Michael Pollan, author of The Omnivore’s Dilemma and other bestsellers about “the places where food and culture intersect,” visits SMU March 1 as the next speaker in the 2011-12 Tate Distinguished Lecture Series. He will give the Oncor Lecture at 8 p.m. in McFarlin Auditorium.
For more than 20 years, Pollan has been writing books and articles about the places where the human and natural worlds meet: food, agriculture, gardens, drugs and architecture. He wrote the bestsellers In Defense of Food: An Eater’s Manifesto and The Omnivore’s Dilemma: A Natural History of Four Meals, which was named one of the 10 best books of 2006 by The New York Times and The Washington Post. It also won the California Book Award and the James Beard Award for best food writing, and was a finalist for the National Book Critics Circle Award.
Pollan’s previous book, The Botany of Desire: A Plant’s-Eye View of the World, was also a New York Times bestseller, received the Borders Original Voices Award for the best non-fiction work of 2001, and was recognized as one of the best books of the year by the American Booksellers Association and Amazon.com. PBS premiered a two-hour special documentary based on The Botany of Desire in fall 2009. His most recent book is Food Rules: An Eater’s Manual, which was an immediate # 1 New York Times bestseller upon publication.
A contributing writer to The New York Times Magazine since 1987, Pollan has received numerous writing awards, including the James Beard Award for best magazine series in 2003; the John Burroughs Prize for best natural history essay in 1997; the QPB New Vision Award for his first book, Second Nature (1991); the 2000 Reuters-I.U.C.N. Global Award for Environmental Journalism for his reporting on genetically modified crops; and the 2003 Humane Society of the United States’ Genesis Award for his writing on animal agriculture. His articles have appeared in Harper’s (where he served for many years as executive editor), Mother Jones, Gourmet, Vogue, Travel + Leisure, Gardens Illustrated and The Nation.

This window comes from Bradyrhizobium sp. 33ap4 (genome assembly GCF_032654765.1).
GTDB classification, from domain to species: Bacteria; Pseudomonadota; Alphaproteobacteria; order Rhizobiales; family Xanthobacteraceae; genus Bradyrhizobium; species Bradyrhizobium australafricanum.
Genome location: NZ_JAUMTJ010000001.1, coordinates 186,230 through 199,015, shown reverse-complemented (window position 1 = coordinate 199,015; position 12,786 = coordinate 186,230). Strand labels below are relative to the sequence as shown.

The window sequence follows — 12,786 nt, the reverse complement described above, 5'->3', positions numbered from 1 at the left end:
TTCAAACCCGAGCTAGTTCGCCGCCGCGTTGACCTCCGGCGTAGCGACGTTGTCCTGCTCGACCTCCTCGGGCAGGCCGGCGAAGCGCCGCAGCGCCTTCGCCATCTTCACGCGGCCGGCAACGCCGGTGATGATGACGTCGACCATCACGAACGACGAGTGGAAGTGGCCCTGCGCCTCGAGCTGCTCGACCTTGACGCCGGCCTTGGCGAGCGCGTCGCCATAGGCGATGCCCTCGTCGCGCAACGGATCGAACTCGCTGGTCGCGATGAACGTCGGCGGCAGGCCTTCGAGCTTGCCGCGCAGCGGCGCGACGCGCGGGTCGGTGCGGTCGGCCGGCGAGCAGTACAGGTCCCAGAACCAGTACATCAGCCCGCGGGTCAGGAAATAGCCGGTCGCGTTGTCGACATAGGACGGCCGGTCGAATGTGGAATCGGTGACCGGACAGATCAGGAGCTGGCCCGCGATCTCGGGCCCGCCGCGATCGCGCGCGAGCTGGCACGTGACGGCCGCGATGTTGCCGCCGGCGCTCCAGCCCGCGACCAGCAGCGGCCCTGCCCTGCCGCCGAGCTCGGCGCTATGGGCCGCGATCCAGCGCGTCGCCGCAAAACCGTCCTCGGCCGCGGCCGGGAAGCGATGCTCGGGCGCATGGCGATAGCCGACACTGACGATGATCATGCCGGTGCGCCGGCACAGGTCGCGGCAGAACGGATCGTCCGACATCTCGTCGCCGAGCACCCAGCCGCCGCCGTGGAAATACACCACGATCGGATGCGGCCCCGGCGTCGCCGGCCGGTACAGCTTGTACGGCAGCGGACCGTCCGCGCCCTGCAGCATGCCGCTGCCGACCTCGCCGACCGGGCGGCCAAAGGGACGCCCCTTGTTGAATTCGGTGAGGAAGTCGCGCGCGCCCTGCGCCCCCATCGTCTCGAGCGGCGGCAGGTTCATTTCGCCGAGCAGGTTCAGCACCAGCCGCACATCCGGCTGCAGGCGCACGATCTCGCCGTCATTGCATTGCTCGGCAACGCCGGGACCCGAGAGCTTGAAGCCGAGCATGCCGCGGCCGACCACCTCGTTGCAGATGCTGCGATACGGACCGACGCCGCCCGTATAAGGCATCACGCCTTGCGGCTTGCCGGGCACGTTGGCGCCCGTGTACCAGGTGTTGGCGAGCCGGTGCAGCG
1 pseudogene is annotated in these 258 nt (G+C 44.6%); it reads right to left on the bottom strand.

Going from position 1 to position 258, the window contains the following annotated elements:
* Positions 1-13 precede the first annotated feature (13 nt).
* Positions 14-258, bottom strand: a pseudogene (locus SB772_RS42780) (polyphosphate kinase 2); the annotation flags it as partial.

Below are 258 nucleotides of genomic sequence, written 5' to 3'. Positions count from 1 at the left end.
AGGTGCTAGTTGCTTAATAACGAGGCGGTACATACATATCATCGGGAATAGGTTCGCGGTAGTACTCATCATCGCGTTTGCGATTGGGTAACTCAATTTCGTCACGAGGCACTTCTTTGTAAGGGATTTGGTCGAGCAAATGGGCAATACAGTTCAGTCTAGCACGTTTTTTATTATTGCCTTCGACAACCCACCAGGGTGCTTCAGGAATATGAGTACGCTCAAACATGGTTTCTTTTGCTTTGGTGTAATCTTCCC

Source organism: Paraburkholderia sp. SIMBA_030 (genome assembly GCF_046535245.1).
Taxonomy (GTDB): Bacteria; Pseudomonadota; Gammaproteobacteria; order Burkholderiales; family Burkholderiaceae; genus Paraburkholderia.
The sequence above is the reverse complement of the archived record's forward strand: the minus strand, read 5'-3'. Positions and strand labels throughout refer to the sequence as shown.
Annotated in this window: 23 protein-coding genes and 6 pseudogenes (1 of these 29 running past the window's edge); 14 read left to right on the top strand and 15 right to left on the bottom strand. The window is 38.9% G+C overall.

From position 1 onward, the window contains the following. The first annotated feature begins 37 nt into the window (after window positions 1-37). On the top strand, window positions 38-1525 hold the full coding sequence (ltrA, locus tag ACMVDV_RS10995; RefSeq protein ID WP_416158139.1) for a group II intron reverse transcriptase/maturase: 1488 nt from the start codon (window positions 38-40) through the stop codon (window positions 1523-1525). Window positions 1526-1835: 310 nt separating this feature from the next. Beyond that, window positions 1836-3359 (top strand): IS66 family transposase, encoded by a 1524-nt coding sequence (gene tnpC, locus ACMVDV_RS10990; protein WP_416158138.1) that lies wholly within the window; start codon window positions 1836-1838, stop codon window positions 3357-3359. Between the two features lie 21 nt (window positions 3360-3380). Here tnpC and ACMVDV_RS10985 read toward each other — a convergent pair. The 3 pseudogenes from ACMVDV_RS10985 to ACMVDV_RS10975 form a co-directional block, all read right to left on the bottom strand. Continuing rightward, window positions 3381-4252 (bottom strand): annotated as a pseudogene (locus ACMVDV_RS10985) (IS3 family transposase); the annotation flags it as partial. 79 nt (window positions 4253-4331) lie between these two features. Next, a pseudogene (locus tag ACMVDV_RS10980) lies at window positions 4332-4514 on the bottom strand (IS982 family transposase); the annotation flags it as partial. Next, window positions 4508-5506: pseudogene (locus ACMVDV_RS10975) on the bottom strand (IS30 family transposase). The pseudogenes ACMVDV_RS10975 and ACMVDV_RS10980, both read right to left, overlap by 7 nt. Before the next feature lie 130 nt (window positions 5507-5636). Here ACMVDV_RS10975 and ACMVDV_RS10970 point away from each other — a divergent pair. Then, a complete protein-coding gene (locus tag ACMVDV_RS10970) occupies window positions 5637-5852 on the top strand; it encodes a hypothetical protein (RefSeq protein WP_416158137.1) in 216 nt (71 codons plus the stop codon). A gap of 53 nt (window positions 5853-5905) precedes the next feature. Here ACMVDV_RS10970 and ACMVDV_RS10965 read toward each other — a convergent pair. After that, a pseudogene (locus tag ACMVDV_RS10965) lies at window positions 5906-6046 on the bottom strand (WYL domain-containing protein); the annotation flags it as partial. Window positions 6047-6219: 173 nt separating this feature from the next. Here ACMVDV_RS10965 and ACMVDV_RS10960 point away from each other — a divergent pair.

In 2010, Pollan was named to the TIME Magazine “TIME 100” in the Thinkers category. In 2009 he was named one of the top 10 “New Thought Leaders” by Newsweek magazine.
In 2003, Pollan was appointed the John S. and James L. Knight Professor of Journalism at UC-Berkeley’s Graduate School of Journalism, and the director of the Knight Program in Science and Environmental Journalism. In addition to teaching, he lectures widely on food, agriculture and gardening.
Pollan grew up on Long Island and was educated at Bennington College, Oxford University, and Columbia University, from which he received a Master’s degree in English. He lives in the Bay Area with his wife, the painter Judith Belzer, and their son, Isaac.
The evening lecture is sold out, but SMU students may attend for free with their University ID if seats become available. Pollan will answer questions from University community members and local high school students in the Turner Construction/Wells Fargo Student Forum at 4:30 p.m. March 1 in the Hughes-Trigg Student Center Ballroom. Doors open at 4 p.m.
The Forum is free, but seating is limited. SMU faculty, staff and students are encouraged to attend; RSVP online to ensure a place. To ask Pollan a question via Twitter, send a tweet with the hashtag #PollanSMU. Student moderator Derek Hubbard will ask some of these questions during the event.